By Christopher Ingraham, October 7
Social science has traditionally considered education and religion to be somewhat opposing forces. As societies become more educated, the reasoning goes, they will become less religious — a phenomenon known as the “secularization hypothesis.”
Recent trends have complicated this understanding, particularly in the United States. Educational attainment has been on a steady rise for decades, but Americans are, by and large, just as religious as ever — if not more so. A 2002 Harvard study of 59 countries found that increased economic development led to increases in some forms of religious behaviors, like overall belief, but declines in things like church attendance. Overall, the evidence on the secularization hypothesis is, at best, mixed.
Now, new research out from economists at Louisiana State University provides new evidence in support of the secularization hypothesis, at least as it pertains to some religious and superstitious behaviors. Not only that, but it also uncovers evidence of a causal link between increased schooling and decreased religiosity.
The study finds that more education, in the form of more years of formal schooling, has “consistently large negative effects” on an individual’s likelihood of attending religious services, as well as their likelihood of praying frequently. More schooling also makes people less likely to harbor superstitious beliefs, like belief in the protective power of lucky charms (rabbit’s feet, four leaf clovers), or a tendency to take horoscopes seriously.
The researchers examined the effects of compulsory schooling reforms undertaken in 11 European countries, primarily in the 1960s and 1970s. “While some cohorts of children were impacted by these law changes, those who just missed the age cut-off of the law were exempt from the mandate,” the authors write. And voila: you now have treatment and control groups for a real-world experiment. The authors then looked at how the different cohorts answered survey questions about religiosity and superstition later in life.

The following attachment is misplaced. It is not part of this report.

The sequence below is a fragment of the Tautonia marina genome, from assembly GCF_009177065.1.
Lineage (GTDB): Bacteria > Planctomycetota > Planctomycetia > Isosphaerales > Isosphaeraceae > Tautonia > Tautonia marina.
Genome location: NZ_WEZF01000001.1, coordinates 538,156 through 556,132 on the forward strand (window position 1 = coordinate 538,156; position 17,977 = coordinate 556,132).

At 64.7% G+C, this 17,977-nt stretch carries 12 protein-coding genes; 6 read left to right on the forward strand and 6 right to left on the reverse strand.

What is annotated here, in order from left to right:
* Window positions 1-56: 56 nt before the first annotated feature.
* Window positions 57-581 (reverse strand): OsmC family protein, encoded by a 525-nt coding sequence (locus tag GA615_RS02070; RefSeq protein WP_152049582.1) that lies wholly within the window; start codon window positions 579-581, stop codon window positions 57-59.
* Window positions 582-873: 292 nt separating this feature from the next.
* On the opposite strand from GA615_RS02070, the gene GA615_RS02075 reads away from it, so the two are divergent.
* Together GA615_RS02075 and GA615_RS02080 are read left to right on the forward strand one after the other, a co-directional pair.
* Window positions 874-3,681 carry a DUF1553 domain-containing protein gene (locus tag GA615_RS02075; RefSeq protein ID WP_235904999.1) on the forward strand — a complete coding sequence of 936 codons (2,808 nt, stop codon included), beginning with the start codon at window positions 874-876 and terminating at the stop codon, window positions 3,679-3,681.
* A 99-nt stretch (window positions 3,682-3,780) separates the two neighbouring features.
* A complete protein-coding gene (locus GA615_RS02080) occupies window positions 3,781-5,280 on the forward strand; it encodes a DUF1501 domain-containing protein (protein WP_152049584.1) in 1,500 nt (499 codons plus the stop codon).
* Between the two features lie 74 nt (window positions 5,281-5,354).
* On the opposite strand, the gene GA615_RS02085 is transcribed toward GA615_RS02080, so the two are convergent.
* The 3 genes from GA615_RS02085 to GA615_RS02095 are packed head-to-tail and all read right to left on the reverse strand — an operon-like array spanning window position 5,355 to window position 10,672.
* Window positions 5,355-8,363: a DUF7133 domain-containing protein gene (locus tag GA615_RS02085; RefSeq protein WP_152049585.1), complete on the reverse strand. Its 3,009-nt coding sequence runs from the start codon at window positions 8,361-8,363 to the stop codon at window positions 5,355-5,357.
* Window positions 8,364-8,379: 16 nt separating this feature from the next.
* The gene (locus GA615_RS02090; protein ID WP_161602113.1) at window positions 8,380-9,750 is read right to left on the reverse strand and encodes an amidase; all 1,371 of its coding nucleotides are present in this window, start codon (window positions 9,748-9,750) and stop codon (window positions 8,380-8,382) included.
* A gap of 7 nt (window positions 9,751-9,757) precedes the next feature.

They found effects of education on religion and superstition that were significant, and fairly large. One additional year of schooling:
- reduces the propensity to attend religious services at least once a month by about 14 percentage points;
- decreases the propensity to attend religious services at least weekly by about 10 percentage points;
- reduces the propensity to pray at least once a week by about 15 percentage points;
- reduces likelihood of belief in the protective powers of a lucky charm by 11 or 12 percentage points;
- and decreases the propensity to consult horoscopes frequently by 11 percentage points.
These results were robust to various demographic controls, like employment and marital status.
How do we square these findings with what we see in the U.S., where schooling has grown, but overall religiosity has remained largely unchanged? The first thing I’d note is that what holds true in Europe may not similarly hold true in the U.S., particularly when it comes to religion. Many European countries have much cozier church-state relations than the U.S. — several of the ones included in this study, like Spain, the U.K., and Ireland, have official state religions.
The U.S., by contrast, maintains fairly strict church-state separation, which has led to a more dynamic and competitive religious marketplace. While many Americans express a desire for more religion in their politics, paradoxically the separation of the two is what makes religion such a powerful force in contemporary American society.
This isn’t to say that American religion isn’t changing, however. While belief in God has remained constant over the decades, more and more people are deciding they don’t need a church to worship Him/Her as they see fit. It is possible that as people become more educated they become more skeptical of the external trappings of religious belief – the churchgoing, the rules, and the other features of organized religion. Still, though, education may have less of an impact on humans’ core belief in a higher power.
This article originally appeared at the Washington Post